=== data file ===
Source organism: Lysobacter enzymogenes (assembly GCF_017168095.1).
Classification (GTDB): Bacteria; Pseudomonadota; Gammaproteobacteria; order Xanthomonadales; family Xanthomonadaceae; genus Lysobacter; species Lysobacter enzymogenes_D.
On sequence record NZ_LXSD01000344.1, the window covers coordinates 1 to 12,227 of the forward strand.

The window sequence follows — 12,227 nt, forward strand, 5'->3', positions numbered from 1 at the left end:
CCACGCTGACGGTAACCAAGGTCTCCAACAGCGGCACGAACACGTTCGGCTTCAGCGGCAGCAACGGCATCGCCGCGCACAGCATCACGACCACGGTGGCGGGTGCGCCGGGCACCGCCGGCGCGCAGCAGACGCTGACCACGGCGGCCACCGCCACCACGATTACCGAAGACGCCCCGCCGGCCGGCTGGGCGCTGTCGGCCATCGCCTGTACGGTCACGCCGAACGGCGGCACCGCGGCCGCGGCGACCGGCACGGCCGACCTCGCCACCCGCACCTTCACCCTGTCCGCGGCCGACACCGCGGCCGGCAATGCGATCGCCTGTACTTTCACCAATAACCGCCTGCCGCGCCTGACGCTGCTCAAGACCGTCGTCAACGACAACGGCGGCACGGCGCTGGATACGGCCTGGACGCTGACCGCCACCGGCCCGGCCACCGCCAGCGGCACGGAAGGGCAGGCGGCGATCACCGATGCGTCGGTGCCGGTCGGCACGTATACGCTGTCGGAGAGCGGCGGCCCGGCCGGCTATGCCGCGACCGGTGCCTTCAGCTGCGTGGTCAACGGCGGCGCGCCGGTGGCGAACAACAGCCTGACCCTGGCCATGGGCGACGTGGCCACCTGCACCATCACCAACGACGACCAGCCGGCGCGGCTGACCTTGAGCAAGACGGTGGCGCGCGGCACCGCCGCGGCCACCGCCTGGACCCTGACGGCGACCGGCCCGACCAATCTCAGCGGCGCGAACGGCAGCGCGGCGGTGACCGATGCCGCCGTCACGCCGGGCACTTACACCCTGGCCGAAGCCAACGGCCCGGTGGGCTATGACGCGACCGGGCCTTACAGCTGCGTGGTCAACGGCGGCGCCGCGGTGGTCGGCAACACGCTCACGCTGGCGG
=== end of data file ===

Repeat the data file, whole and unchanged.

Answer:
Source organism: Lysobacter enzymogenes (assembly GCF_017168095.1).
Classification (GTDB): Bacteria; Pseudomonadota; Gammaproteobacteria; order Xanthomonadales; family Xanthomonadaceae; genus Lysobacter; species Lysobacter enzymogenes_D.
On sequence record NZ_LXSD01000344.1, the window covers coordinates 1 to 12,227 of the forward strand.

The window sequence follows — 12,227 nt, forward strand, 5'->3', positions numbered from 1 at the left end:
CCACGCTGACGGTAACCAAGGTCTCCAACAGCGGCACGAACACGTTCGGCTTCAGCGGCAGCAACGGCATCGCCGCGCACAGCATCACGACCACGGTGGCGGGTGCGCCGGGCACCGCCGGCGCGCAGCAGACGCTGACCACGGCGGCCACCGCCACCACGATTACCGAAGACGCCCCGCCGGCCGGCTGGGCGCTGTCGGCCATCGCCTGTACGGTCACGCCGAACGGCGGCACCGCGGCCGCGGCGACCGGCACGGCCGACCTCGCCACCCGCACCTTCACCCTGTCCGCGGCCGACACCGCGGCCGGCAATGCGATCGCCTGTACTTTCACCAATAACCGCCTGCCGCGCCTGACGCTGCTCAAGACCGTCGTCAACGACAACGGCGGCACGGCGCTGGATACGGCCTGGACGCTGACCGCCACCGGCCCGGCCACCGCCAGCGGCACGGAAGGGCAGGCGGCGATCACCGATGCGTCGGTGCCGGTCGGCACGTATACGCTGTCGGAGAGCGGCGGCCCGGCCGGCTATGCCGCGACCGGTGCCTTCAGCTGCGTGGTCAACGGCGGCGCGCCGGTGGCGAACAACAGCCTGACCCTGGCCATGGGCGACGTGGCCACCTGCACCATCACCAACGACGACCAGCCGGCGCGGCTGACCTTGAGCAAGACGGTGGCGCGCGGCACCGCCGCGGCCACCGCCTGGACCCTGACGGCGACCGGCCCGACCAATCTCAGCGGCGCGAACGGCAGCGCGGCGGTGACCGATGCCGCCGTCACGCCGGGCACTTACACCCTGGCCGAAGCCAACGGCCCGGTGGGCTATGACGCGACCGGGCCTTACAGCTGCGTGGTCAACGGCGGCGCCGCGGTGGTCGGCAACACGCTCACGCTGGCGG